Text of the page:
“When you look at the meta-analyses that have been done, what you see is a reduction of bleeding and either no change or a slight numeric reduction in ischemic events, which magnifies the net clinical benefit, favoring short DAPT or DAPT de-escalation in comparison to standard 12-month, guideline-compliant DAPT,” he said. “So for me, it’s kind of like, game over. When will the guidelines catch up?”
Commenting for theheart.org | Medscape Cardiology, Gregg Stone, MD, Icahn School of Medicine at Mount Sinai, New York City, said in an email that “both approaches warrant a class 1 recommendation in patients at high bleeding risk, and both a 2a in non-high bleeding risk patients. With contemporary drug-eluting stents, the prognosis is more strongly determined by bleeding risk and the occurrence of hemorrhagic complications than ischemic risk.”
Not All Strategies Are “Created Equal”
The editorialists caution that while viable, not all short DAPT or de-escalation strategies are “created equal.” In the five-node analysis, for example, the relative risk of stent thrombosis is highest following a short DAPT regimen with extended aspirin monotherapy (RR, 1.45) and lowest following de-escalation to half-dose prasugrel/ticagrelor (RR, 0.45).
Although not universally observed, the signal of harm with aspirin is consistent with studies such as TWILIGHT, HOST EXAM, and a 2020 meta-analysis, in which stopping aspirin 1 to 3 months after PCI cut bleeding by 50% compared with DAPT in patients with ACS, noted Kereiakes.
He also hinted that more data are forthcoming showing that short DAPT followed by aspirin single antiplatelet therapy (SAPT) has relatively higher ischemic and bleeding event rates compared with short DAPT followed by P2Y12 SAPT, with or without an anticoagulant on board.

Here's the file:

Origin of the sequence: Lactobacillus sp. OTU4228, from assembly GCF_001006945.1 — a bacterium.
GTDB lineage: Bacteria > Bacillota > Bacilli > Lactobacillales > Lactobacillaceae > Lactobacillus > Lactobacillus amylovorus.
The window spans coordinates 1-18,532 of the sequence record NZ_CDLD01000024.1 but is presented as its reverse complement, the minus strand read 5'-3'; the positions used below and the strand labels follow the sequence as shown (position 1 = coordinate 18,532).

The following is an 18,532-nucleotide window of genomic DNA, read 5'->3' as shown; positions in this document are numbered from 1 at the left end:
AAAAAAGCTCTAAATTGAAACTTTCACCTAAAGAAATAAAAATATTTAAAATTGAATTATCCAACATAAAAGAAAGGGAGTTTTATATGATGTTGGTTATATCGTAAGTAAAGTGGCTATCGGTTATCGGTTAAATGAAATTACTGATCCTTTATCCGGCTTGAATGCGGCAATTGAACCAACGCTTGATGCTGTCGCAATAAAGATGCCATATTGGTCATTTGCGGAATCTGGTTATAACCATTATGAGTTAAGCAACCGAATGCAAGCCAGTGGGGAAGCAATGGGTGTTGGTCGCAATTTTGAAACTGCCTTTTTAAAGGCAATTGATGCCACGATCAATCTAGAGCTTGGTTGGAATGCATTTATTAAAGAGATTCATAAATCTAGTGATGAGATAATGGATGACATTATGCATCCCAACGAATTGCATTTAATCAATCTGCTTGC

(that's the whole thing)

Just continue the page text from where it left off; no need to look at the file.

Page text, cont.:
The key going forward, all agree, is to formally incorporate ischemic/bleeding risk stratification tools into practice guidelines to allow personalized antiplatelet therapy. To that end, Kereiakes and Yeh offer a detailed graphic of rank-order recommendations for each strategy by clinical risk strata, with de-escalation generally best for those at greatest ischemic risk and short DAPT best applied to those at greatest bleeding risk.
“The biggest incremental knowledge provided by Davide and Laudani is that they gave us more insight into the granularity of platelet inhibition strategies,” Kereiakes said. “And it is mechanistically possible to be applied in clinical practice. It’s what I personally see in high-volume clinical practice.”
Before it can be determined which of these strategies is safer and/or more effective, a large, direct head-to-head comparative randomized trial is necessary, Stone cautioned.
“There are still many variables that were not adjusted for in this excellent study, including the timing of DAPT discontinuation or de-escalation, the specific agent used, etc,” he added. “Finally, as implied by these results, the optimal regimen may vary based on the balance of ischemic and bleeding risk. Thus, the specific population enrolled in such a randomized trial might importantly affect its outcome.”
As a man “who likes science and statistics,” Capodanno said he’d also like a large, randomized trial directly comparing the two strategies to confirm these indirect findings. “But it’s very difficult to imagine the power for a trial like that, so it’s not something that’s easy to do.”
Capodanno reports consulting and speaker fees from Amgen, Arena, Biotronik, Daiichi-Sankyo, and Sanofi outside the present work. Co-author disclosures are listed in the original article. Kereiakes reports consulting fees from SINO Medical Sciences Technologies, Svelte Medical Systems, Elixir Medical, and Caliber Therapeutics/Orchestra Biomed. Yeh reports consulting fees and grant support from Abbott Vascular, AstraZeneca, Boston Scientific, and Medtronic . Stone reported having no disclosures relevant to the study.